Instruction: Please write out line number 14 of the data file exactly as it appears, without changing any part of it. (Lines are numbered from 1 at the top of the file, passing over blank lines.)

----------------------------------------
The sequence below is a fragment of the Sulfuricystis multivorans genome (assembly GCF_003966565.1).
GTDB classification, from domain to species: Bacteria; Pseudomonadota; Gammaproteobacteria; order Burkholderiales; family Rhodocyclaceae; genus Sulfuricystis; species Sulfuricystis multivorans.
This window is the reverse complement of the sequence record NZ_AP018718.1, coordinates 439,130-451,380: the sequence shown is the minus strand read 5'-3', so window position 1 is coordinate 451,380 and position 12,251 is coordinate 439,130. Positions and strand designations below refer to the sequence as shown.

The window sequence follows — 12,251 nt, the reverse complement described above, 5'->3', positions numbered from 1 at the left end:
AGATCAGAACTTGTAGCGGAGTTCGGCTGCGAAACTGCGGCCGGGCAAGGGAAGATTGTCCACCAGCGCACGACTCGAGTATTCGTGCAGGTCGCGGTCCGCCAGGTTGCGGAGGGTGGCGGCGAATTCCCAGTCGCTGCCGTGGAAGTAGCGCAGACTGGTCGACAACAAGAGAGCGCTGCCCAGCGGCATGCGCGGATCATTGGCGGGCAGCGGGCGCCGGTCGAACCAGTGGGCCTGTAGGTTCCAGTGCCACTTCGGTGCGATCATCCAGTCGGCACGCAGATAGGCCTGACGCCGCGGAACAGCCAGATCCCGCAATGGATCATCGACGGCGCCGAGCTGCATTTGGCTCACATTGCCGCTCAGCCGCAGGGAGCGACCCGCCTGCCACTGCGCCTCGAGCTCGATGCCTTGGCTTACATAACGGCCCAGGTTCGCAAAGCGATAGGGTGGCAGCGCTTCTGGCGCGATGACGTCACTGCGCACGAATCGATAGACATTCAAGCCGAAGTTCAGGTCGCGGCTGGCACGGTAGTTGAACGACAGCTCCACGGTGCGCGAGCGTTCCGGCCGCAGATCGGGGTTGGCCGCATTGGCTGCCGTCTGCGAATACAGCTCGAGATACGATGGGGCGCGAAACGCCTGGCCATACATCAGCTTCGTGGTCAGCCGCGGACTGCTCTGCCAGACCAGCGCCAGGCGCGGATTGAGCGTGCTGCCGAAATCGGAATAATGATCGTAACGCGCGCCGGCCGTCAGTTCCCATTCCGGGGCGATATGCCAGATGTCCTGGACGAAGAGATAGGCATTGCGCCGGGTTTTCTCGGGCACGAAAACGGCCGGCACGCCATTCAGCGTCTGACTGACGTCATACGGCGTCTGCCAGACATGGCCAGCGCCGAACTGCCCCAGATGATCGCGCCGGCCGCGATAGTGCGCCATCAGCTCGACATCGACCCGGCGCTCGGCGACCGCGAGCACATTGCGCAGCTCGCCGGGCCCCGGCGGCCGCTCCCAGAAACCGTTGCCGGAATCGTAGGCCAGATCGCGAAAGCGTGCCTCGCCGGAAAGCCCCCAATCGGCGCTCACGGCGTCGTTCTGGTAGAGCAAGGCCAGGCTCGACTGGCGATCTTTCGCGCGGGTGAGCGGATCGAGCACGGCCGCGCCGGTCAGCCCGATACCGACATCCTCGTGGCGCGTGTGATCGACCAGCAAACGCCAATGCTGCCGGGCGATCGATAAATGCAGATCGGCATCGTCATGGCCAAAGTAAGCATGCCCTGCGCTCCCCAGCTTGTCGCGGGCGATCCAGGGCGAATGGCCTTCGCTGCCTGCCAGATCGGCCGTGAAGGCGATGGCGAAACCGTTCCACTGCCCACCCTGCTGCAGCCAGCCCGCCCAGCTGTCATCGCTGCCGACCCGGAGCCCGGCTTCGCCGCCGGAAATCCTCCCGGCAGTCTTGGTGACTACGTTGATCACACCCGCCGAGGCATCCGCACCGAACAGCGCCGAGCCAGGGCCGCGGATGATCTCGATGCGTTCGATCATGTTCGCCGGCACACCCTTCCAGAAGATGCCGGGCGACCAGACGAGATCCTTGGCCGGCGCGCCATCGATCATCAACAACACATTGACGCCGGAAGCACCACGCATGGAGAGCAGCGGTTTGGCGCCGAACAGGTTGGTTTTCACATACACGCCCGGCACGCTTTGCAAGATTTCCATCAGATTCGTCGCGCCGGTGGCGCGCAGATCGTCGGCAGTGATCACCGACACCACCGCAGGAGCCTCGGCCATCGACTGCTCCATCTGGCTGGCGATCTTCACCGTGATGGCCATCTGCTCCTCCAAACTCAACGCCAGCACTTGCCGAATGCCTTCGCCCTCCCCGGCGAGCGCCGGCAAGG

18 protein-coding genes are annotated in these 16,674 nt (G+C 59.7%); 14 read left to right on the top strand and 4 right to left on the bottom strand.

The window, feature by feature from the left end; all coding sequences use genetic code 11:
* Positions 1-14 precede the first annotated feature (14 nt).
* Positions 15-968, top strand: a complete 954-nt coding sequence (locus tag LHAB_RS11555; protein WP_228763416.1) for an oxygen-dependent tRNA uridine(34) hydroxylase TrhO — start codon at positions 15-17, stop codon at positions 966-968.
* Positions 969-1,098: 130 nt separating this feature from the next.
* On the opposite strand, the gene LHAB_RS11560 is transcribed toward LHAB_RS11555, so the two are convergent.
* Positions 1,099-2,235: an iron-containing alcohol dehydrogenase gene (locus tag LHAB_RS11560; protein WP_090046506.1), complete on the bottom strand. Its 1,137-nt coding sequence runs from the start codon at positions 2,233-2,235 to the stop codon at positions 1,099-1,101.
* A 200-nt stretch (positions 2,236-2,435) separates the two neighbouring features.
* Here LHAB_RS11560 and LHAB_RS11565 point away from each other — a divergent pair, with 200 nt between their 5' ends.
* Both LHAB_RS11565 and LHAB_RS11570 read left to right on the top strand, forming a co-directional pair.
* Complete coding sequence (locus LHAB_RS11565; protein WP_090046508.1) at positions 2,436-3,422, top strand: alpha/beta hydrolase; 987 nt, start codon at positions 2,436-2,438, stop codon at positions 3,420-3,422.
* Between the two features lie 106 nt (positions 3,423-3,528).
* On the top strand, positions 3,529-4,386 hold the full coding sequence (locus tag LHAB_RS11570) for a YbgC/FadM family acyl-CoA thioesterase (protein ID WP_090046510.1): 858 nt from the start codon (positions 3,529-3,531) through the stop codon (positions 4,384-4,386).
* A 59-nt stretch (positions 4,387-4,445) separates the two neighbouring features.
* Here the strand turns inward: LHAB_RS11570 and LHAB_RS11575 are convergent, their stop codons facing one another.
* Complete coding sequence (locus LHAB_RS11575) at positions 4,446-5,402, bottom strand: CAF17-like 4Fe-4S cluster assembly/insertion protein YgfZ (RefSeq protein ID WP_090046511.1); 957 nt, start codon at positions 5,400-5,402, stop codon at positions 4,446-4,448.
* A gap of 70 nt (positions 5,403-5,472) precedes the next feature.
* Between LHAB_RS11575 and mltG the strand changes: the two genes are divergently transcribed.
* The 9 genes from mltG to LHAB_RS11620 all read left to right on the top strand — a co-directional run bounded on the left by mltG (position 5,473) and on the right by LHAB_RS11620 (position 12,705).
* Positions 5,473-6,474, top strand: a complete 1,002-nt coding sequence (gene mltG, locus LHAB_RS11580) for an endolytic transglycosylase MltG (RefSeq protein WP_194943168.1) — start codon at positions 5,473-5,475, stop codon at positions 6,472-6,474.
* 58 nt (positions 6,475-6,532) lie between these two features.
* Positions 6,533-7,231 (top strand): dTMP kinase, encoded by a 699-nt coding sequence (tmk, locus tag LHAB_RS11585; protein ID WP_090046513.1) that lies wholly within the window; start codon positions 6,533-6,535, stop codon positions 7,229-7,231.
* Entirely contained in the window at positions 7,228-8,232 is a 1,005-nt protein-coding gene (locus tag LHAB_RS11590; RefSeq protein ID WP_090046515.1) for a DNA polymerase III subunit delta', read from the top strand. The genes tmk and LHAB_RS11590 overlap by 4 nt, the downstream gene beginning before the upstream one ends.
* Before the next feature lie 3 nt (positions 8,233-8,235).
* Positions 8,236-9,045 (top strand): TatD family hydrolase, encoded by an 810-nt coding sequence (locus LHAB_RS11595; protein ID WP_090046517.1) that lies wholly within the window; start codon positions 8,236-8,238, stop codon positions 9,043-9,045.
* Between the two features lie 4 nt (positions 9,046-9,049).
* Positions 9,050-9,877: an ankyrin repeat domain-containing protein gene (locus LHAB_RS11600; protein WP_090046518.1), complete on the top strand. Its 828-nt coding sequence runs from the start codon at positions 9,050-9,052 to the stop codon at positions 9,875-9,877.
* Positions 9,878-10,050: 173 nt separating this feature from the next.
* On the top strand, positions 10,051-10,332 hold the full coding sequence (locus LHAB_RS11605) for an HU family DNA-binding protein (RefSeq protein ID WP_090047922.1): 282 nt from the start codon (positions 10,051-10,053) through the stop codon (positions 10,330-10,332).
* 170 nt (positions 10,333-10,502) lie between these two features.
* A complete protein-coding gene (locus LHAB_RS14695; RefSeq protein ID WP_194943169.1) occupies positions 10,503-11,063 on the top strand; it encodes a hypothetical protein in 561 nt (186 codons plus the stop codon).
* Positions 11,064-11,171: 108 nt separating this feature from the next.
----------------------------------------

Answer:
* Here LHAB_RS11560 and LHAB_RS11565 point away from each other — a divergent pair, with 200 nt between their 5' ends.